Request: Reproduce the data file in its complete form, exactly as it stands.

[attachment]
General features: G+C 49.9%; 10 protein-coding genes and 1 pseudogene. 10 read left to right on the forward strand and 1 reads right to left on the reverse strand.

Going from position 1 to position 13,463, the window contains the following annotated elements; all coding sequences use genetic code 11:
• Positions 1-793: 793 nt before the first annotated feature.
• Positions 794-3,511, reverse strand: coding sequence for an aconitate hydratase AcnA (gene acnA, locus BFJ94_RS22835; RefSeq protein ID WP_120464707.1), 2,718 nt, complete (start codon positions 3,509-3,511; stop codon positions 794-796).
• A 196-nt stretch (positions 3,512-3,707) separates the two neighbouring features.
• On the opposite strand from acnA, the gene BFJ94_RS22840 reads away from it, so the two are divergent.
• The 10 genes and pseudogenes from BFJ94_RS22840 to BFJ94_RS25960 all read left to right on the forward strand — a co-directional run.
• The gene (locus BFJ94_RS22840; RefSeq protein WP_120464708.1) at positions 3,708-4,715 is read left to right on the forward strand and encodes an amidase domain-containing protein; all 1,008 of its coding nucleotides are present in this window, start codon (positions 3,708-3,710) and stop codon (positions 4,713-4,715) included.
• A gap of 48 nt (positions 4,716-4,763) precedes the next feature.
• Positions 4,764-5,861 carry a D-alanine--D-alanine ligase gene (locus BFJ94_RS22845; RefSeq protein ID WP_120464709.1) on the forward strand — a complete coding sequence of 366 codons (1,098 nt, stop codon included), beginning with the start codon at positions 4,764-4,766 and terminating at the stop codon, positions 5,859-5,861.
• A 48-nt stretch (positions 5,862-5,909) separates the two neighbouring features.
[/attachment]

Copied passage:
General features: G+C 49.9%; 10 protein-coding genes and 1 pseudogene. 10 read left to right on the forward strand and 1 reads right to left on the reverse strand.

Going from position 1 to position 13,463, the window contains the following annotated elements; all coding sequences use genetic code 11:
• Positions 1-793: 793 nt before the first annotated feature.
• Positions 794-3,511, reverse strand: coding sequence for an aconitate hydratase AcnA (gene acnA, locus BFJ94_RS22835; RefSeq protein ID WP_120464707.1), 2,718 nt, complete (start codon positions 3,509-3,511; stop codon positions 794-796).
• A 196-nt stretch (positions 3,512-3,707) separates the two neighbouring features.
• On the opposite strand from acnA, the gene BFJ94_RS22840 reads away from it, so the two are divergent.
• The 10 genes and pseudogenes from BFJ94_RS22840 to BFJ94_RS25960 all read left to right on the forward strand — a co-directional run.
• The gene (locus BFJ94_RS22840; RefSeq protein WP_120464708.1) at positions 3,708-4,715 is read left to right on the forward strand and encodes an amidase domain-containing protein; all 1,008 of its coding nucleotides are present in this window, start codon (positions 3,708-3,710) and stop codon (positions 4,713-4,715) included.
• A gap of 48 nt (positions 4,716-4,763) precedes the next feature.
• Positions 4,764-5,861 carry a D-alanine--D-alanine ligase gene (locus BFJ94_RS22845; RefSeq protein ID WP_120464709.1) on the forward strand — a complete coding sequence of 366 codons (1,098 nt, stop codon included), beginning with the start codon at positions 4,764-4,766 and terminating at the stop codon, positions 5,859-5,861.
• A 48-nt stretch (positions 5,862-5,909) separates the two neighbouring features.